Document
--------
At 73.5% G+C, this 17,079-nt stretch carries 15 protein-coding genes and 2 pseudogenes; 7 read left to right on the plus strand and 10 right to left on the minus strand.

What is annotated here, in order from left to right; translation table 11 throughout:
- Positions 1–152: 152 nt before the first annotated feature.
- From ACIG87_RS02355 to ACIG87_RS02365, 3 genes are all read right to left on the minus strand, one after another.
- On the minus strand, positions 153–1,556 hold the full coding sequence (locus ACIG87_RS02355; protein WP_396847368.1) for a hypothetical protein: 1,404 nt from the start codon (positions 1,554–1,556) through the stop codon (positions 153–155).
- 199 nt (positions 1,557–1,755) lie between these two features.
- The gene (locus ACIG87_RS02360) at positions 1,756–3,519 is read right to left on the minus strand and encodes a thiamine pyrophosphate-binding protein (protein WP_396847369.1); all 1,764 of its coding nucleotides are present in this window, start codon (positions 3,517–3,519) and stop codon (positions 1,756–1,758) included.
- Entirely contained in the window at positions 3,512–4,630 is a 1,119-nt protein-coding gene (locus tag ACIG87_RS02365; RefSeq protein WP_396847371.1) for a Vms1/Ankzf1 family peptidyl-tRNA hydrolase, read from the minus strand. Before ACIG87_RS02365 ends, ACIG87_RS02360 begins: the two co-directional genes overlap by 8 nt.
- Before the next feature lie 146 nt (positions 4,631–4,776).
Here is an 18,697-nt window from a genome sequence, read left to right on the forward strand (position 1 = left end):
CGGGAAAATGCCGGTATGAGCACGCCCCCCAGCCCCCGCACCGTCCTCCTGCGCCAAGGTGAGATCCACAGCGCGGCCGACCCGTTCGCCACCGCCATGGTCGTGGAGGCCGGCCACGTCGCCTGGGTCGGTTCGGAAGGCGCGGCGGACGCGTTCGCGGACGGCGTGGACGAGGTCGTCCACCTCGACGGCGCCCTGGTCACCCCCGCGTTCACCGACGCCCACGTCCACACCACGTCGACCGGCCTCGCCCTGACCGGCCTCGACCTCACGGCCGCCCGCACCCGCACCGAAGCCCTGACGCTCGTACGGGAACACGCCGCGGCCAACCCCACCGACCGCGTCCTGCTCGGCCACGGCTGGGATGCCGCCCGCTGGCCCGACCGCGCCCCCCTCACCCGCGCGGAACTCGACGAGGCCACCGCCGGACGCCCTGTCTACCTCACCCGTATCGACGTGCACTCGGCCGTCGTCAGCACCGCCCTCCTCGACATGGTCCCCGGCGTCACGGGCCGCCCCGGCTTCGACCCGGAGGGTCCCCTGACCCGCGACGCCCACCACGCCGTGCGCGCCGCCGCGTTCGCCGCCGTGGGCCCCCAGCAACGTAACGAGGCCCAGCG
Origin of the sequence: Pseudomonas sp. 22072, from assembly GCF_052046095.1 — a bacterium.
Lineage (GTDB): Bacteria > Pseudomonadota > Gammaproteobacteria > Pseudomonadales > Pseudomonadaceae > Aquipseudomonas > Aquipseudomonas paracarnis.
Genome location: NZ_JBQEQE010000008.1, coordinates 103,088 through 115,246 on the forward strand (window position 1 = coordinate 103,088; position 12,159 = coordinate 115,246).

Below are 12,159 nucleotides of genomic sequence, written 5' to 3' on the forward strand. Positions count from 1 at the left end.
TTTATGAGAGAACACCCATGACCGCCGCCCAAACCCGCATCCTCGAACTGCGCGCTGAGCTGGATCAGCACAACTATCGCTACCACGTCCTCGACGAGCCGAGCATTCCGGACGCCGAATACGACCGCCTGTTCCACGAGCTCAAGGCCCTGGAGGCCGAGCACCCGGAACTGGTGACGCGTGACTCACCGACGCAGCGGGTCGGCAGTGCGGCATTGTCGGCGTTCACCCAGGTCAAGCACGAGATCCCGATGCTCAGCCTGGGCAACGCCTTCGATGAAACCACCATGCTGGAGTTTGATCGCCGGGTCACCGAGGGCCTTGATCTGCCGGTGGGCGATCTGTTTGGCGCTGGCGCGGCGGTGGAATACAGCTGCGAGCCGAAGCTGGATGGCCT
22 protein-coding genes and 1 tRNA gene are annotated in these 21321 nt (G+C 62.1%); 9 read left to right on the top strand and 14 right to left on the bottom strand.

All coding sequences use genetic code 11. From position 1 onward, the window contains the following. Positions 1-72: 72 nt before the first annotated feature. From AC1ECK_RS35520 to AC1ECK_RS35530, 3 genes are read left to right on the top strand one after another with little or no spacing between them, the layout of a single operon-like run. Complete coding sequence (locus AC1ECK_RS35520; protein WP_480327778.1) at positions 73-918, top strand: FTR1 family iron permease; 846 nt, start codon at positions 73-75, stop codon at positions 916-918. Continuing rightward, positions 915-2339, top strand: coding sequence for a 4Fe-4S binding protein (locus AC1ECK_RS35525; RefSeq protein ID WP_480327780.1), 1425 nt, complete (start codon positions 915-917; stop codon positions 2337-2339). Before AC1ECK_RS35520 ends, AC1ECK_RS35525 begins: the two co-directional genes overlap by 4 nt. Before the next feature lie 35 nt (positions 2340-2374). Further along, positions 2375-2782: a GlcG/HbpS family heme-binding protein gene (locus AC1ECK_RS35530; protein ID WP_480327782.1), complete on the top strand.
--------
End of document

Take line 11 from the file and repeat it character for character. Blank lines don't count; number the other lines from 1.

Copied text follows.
CGGGAAAATGCCGGTATGAGCACGCCCCCCAGCCCCCGCACCGTCCTCCTGCGCCAAGGTGAGATCCACAGCGCGGCCGACCCGTTCGCCACCGCCATGGTCGTGGAGGCCGGCCACGTCGCCTGGGTCGGTTCGGAAGGCGCGGCGGACGCGTTCGCGGACGGCGTGGACGAGGTCGTCCACCTCGACGGCGCCCTGGTCACCCCCGCGTTCACCGACGCCCACGTCCACACCACGTCGACCGGCCTCGCCCTGACCGGCCTCGACCTCACGGCCGCCCGCACCCGCACCGAAGCCCTGACGCTCGTACGGGAACACGCCGCGGCCAACCCCACCGACCGCGTCCTGCTCGGCCACGGCTGGGATGCCGCCCGCTGGCCCGACCGCGCCCCCCTCACCCGCGCGGAACTCGACGAGGCCACCGCCGGACGCCCTGTCTACCTCACCCGTATCGACGTGCACTCGGCCGTCGTCAGCACCGCCCTCCTCGACATGGTCCCCGGCGTCACGGGCCGCCCCGGCTTCGACCCGGAGGGTCCCCTGACCCGCGACGCCCACCACGCCGTGCGCGCCGCCGCGTTCGCCGCCGTGGGCCCCCAGCAACGTAACGAGGCCCAGCG